The story of Helen appears in the introductory sections of your book Autobiography of Red, as well. Is there a resonance in this myth for you that runs through your own work (for example, from Autobiography of Red to Norma Jeane Baker of Troy)?
Autobiography of Red was based on fragments of the 7th-century BC lyric poet Stesichoros, who was himself intensely interested in Helen and her myth, so I may have borrowed the obsession from him—strategically. The truth is, Helen does not like to be left behind: she blinded Stesichoros for doing so.
You’ve written and experimented with many literary genres over your career. What role do considerations of genre play in your writing process, as you’re writing?
Genre is basically a matter of occasion, e.g. if you’re invited to a wedding you write a wedding song.
When did you start writing with theatrical settings in mind (if you do)? How did this shift (if it is one) in your writing come about?
When I met [my partner] Currie I began to think about spatialization. To him a text is a sculpture. This astonished me.
You’ve written Decreation, an opera, without musical settings. When or how did you become interested in writing for the singing voice? (Norma Jeane Baker of Troy, Mile-Long Opera)
I was always interested to have “musical” texts like Decreation sung by real singers, but nobody except me ever thought this a good idea.
What drew you to Ben Whishaw and Renée Fleming for Norma Jeane Baker of Troy?
Ben Whishaw is the best actor around, Renée Fleming the best singer, and they are both really nice people.
Renée Fleming is one of the most highly-acclaimed singers of our time, performing on the stages of the world’s greatest opera houses, theaters, and concert halls. In 2013, President Obama awarded her the US National Medal of Arts. Winner of four Grammy awards, Fleming has sung for momentous occasions ranging from the Nobel Peace Prize ceremony to the Diamond Jubilee Concert for HM Queen Elizabeth II at Buckingham Palace.
Fleming earned a Tony Award nomination for her performance in the 2018 Broadway production of Rodgers and Hammerstein’s Carousel. Her new album Renée Fleming: Broadway was released in September by Decca. She is heard on the soundtracks of the 2018 Best Picture Oscar winner The Shape of Water and Three Billboards Outside Ebbing, Missouri, and she provided Julianne Moore’s singing voice for the film Bel Canto.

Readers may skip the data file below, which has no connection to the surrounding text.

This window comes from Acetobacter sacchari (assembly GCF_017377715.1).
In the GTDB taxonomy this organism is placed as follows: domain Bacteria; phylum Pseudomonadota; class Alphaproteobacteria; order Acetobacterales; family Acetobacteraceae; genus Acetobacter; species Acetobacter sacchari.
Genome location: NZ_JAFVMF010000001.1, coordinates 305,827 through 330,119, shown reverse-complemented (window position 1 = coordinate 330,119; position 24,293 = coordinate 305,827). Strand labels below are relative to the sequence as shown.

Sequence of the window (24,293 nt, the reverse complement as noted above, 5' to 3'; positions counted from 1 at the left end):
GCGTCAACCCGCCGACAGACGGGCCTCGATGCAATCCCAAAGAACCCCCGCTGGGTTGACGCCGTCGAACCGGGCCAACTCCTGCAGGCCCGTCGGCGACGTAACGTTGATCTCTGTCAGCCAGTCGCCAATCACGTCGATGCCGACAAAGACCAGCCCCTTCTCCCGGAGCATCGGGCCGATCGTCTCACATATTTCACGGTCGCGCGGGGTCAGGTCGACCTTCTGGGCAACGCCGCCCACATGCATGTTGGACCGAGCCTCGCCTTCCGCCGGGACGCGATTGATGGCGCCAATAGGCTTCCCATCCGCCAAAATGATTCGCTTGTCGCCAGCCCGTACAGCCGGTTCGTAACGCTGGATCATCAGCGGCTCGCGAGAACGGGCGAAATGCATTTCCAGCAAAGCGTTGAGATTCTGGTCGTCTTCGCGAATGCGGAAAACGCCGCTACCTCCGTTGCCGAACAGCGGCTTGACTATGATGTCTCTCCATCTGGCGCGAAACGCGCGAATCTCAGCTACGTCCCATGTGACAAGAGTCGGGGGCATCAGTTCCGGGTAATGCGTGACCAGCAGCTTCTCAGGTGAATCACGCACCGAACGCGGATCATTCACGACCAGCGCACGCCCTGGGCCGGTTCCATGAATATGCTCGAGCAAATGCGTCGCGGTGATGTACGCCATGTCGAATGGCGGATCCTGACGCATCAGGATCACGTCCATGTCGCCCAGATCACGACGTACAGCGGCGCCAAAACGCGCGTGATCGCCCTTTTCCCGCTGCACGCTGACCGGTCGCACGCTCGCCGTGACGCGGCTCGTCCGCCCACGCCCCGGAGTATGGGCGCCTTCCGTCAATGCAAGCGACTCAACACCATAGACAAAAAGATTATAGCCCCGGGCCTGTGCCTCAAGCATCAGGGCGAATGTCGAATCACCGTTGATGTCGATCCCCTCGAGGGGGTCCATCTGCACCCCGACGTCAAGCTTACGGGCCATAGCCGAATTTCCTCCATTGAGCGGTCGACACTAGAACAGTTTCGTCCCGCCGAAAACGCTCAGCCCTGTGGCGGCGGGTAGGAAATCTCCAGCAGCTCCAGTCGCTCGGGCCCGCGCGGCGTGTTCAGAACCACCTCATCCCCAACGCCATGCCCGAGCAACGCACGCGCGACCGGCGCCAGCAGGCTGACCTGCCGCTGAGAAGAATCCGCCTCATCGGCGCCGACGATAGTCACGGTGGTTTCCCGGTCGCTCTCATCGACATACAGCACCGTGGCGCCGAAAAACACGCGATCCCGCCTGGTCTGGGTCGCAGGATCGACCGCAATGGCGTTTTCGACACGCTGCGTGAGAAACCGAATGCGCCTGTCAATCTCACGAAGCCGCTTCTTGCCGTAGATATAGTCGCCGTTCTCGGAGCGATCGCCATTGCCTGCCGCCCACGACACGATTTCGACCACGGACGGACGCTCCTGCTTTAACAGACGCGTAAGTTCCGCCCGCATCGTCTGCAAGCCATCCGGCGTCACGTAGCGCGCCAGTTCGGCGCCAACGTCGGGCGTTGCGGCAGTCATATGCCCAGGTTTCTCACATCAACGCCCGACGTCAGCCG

As artistic advisor to the John F. Kennedy Center for the Performing Arts, Fleming spearheads a collaboration with the National Institutes of Health focused on music, health, and neuroscience. Among her awards are the Fulbright Lifetime Achievement Award, Germany’s Cross of the Order of Merit, France’s Chevalier de la Légion d’Honneur, and Honorary Membership in the Royal Academy of Music.
Ben Whishaw is an award-winning actor. He starred as Grenouille in the critically acclaimed Perfume: The Story of a Murderer. Other film credits include My Brother Tom (Most Promising Newcomer, British Independent Film Awards), I’m Not There (The Independent Spirit Awards’ prestigious Robert Altman Award), Enduring Love, Layer Cake, Stoned, The Tempest, Brideshead Revisited, Bright Star, The International, Suffragette, The Lobster, The Zero Theorem, In the Heart of the Sea, Lilting, Cloud Atlas, The Danish Girl, and the role of Q in the latest James Bond films Skyfall and Spectre. Whishaw also voiced the title role of Paddington Bear in Paddington and Paddington 2.